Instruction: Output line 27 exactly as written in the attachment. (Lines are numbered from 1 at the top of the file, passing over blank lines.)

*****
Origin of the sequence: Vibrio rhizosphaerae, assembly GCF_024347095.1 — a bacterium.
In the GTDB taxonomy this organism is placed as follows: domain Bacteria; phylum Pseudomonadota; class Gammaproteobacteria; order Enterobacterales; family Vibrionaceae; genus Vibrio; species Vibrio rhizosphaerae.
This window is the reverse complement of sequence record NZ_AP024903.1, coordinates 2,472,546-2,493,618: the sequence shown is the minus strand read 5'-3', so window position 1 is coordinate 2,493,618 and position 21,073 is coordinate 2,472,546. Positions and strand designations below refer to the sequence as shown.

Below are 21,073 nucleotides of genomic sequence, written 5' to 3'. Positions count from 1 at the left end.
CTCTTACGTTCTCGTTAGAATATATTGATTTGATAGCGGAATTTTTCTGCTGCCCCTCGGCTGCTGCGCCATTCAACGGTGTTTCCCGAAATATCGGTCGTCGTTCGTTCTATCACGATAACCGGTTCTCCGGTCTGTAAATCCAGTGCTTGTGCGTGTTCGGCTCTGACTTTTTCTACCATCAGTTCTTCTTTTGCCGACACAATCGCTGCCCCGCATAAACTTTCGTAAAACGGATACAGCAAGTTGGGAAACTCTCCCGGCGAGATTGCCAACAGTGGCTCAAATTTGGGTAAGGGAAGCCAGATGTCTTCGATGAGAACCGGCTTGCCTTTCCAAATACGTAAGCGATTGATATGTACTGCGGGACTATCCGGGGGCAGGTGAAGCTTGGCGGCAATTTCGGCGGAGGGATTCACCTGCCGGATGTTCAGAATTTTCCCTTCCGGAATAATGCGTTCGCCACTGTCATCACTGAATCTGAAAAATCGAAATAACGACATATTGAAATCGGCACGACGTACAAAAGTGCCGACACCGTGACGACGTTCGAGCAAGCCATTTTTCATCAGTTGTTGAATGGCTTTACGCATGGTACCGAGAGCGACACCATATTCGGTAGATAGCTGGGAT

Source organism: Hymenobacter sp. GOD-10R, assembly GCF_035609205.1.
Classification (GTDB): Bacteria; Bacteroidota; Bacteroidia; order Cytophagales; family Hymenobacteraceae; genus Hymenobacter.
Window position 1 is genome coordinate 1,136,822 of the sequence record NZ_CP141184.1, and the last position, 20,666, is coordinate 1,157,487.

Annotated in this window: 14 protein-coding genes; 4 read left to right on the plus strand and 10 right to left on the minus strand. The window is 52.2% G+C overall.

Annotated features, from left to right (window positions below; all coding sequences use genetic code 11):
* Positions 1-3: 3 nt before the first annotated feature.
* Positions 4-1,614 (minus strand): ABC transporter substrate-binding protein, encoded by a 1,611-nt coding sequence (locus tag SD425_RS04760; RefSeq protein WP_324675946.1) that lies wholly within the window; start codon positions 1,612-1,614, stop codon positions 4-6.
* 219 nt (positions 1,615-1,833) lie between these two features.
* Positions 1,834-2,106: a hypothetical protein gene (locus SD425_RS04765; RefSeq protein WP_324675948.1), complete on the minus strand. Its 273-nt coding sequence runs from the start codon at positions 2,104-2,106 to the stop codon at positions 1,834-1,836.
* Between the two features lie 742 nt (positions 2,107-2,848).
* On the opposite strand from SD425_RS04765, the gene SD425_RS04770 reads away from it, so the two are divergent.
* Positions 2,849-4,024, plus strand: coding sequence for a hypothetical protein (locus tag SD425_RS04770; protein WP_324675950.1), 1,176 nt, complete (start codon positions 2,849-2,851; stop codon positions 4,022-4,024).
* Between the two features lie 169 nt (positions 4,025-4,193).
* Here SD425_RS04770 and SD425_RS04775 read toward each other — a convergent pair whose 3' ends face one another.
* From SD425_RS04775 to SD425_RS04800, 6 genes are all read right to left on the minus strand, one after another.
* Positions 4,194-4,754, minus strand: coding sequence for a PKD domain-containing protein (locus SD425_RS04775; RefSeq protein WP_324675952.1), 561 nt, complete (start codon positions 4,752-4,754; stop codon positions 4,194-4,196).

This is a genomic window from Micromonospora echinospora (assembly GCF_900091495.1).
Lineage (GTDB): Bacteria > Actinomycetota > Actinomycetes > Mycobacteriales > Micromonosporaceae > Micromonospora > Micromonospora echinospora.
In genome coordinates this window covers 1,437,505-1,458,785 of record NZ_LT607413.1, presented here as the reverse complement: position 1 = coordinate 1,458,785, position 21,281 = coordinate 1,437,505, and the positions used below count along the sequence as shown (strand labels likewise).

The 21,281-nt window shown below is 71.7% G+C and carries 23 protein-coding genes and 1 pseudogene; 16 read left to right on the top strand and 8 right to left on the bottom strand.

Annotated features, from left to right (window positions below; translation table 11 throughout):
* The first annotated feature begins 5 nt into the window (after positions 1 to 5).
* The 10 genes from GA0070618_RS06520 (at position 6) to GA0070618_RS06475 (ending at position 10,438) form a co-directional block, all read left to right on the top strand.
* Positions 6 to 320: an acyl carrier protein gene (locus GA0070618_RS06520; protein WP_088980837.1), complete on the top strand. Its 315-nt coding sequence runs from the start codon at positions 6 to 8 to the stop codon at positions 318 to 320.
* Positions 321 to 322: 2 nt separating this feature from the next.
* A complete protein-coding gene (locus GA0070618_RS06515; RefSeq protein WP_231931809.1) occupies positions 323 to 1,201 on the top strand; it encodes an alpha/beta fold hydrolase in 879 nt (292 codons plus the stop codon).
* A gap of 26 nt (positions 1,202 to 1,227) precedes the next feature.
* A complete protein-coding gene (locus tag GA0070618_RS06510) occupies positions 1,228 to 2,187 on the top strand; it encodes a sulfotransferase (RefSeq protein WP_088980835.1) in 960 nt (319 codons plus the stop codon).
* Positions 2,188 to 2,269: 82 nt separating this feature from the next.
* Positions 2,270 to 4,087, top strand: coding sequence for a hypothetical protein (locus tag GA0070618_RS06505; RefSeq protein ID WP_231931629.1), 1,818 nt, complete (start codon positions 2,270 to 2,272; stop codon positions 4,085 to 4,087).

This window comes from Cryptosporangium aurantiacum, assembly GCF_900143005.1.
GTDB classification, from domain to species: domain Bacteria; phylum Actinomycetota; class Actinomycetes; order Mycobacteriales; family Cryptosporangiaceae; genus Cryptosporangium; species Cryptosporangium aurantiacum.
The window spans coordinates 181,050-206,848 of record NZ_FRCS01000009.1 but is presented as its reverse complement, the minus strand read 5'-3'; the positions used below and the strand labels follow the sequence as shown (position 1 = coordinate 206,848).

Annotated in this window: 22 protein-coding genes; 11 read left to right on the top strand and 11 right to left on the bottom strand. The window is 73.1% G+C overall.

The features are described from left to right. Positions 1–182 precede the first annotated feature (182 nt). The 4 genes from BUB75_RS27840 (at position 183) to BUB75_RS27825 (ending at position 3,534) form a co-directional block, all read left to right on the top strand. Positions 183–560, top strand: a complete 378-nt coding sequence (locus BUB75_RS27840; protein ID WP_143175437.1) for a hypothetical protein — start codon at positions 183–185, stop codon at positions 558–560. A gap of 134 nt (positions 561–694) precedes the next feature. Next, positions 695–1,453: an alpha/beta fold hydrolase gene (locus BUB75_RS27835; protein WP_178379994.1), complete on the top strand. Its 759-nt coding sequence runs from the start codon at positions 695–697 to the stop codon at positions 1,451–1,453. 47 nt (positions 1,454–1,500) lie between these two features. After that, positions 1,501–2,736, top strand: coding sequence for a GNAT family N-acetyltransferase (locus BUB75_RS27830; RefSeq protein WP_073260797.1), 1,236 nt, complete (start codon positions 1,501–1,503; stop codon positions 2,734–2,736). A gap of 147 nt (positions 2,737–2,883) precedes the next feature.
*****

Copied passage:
* The first annotated feature begins 5 nt into the window (after positions 1 to 5).